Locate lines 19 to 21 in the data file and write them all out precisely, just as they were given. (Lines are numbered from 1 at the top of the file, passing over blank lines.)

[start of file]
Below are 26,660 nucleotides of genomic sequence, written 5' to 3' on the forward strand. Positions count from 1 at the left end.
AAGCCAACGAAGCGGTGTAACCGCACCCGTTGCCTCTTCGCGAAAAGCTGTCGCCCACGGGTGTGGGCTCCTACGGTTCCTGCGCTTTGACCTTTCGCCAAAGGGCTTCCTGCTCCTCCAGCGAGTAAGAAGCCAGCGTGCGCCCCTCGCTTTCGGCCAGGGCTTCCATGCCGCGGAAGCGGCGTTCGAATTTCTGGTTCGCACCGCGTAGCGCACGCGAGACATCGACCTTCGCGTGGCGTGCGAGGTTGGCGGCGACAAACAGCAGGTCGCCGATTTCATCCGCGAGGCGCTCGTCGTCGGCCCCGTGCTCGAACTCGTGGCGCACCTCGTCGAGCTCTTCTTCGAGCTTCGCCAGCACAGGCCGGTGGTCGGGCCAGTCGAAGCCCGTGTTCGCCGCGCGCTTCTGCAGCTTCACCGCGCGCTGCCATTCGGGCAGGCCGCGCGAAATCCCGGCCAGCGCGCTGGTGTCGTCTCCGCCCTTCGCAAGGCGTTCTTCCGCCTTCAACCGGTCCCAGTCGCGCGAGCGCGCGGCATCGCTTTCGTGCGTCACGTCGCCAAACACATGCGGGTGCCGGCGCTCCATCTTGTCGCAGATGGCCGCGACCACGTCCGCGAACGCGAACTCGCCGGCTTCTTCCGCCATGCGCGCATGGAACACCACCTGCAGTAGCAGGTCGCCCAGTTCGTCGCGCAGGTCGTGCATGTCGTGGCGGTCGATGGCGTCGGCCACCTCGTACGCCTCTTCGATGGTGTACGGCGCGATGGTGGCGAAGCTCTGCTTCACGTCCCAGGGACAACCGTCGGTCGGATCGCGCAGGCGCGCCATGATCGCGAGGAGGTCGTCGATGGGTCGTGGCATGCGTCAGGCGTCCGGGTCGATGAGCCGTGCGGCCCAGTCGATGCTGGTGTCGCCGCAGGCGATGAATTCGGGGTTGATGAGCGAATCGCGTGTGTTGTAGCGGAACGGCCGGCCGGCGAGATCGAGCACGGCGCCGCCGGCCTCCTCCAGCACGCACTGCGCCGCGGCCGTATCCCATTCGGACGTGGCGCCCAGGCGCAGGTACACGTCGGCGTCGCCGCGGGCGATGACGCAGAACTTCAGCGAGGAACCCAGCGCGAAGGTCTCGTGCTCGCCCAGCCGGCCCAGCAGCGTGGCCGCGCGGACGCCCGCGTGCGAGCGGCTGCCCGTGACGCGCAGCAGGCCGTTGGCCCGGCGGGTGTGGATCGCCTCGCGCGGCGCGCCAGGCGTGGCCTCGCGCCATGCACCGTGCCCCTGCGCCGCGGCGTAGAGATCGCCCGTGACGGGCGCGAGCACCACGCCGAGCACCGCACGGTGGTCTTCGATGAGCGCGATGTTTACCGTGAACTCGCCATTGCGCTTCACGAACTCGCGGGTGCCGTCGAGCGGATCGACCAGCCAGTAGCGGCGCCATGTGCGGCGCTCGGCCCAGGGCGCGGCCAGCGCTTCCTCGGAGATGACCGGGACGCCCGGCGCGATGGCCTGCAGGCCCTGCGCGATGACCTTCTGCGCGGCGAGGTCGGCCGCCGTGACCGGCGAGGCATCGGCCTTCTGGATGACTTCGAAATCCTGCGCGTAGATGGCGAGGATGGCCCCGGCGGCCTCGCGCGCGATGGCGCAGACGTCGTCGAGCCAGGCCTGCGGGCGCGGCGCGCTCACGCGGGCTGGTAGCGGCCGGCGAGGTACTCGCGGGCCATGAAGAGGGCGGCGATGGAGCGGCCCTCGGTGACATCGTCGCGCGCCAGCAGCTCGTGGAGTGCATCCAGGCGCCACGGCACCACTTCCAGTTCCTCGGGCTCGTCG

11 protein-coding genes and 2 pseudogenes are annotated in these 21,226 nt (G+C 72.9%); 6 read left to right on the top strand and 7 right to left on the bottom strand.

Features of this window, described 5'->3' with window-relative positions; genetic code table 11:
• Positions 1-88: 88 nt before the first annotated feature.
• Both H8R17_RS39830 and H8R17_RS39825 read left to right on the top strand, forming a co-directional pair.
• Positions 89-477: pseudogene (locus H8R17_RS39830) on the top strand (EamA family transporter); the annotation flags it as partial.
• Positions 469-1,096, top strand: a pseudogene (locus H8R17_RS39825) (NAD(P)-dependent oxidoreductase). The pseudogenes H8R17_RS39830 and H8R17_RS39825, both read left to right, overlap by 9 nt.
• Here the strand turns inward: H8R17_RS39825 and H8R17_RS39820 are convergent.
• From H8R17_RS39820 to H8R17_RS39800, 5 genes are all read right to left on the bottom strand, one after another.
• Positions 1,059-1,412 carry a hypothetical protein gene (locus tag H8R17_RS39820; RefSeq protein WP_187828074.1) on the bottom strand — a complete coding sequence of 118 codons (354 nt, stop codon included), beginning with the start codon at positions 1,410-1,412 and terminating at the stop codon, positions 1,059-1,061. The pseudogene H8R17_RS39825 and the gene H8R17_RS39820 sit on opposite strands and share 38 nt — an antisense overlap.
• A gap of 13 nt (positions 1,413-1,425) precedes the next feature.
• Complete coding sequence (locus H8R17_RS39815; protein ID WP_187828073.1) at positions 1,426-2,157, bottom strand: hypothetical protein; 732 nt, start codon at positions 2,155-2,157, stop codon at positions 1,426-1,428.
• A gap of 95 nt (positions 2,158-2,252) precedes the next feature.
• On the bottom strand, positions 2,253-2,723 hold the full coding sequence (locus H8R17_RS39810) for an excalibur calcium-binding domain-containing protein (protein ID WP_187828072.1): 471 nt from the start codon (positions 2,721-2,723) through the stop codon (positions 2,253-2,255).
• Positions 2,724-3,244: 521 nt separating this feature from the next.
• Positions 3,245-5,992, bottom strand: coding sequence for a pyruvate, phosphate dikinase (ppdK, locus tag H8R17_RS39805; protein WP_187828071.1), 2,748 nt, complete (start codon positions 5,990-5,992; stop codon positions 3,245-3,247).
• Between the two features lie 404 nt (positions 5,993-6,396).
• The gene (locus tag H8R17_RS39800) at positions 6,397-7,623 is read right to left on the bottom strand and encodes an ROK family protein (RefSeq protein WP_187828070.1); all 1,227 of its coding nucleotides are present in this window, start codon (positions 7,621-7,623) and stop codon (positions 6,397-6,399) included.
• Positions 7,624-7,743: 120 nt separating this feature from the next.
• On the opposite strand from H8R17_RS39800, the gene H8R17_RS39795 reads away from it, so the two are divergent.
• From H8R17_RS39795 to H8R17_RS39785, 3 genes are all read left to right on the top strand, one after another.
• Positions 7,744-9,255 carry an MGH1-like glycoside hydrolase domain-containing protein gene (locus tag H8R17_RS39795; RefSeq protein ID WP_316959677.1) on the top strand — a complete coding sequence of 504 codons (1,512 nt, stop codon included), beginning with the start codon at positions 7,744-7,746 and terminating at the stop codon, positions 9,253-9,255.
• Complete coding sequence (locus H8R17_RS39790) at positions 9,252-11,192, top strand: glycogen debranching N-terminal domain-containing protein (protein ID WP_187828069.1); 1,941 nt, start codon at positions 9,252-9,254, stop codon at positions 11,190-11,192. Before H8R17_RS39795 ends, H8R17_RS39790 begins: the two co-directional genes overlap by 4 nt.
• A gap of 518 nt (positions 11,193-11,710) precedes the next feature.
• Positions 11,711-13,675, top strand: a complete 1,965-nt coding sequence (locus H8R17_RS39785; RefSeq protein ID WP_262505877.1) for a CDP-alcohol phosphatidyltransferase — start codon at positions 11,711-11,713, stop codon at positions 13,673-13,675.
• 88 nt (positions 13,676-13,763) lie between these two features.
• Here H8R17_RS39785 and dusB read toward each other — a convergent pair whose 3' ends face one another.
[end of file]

• The gene (locus tag H8R17_RS39800) at positions 6,397-7,623 is read right to left on the bottom strand and encodes an ROK family protein (RefSeq protein WP_187828070.1); all 1,227 of its coding nucleotides are present in this window, start codon (positions 7,621-7,623) and stop codon (positions 6,397-6,399) included.
• Positions 7,624-7,743: 120 nt separating this feature from the next.
• On the opposite strand from H8R17_RS39800, the gene H8R17_RS39795 reads away from it, so the two are divergent.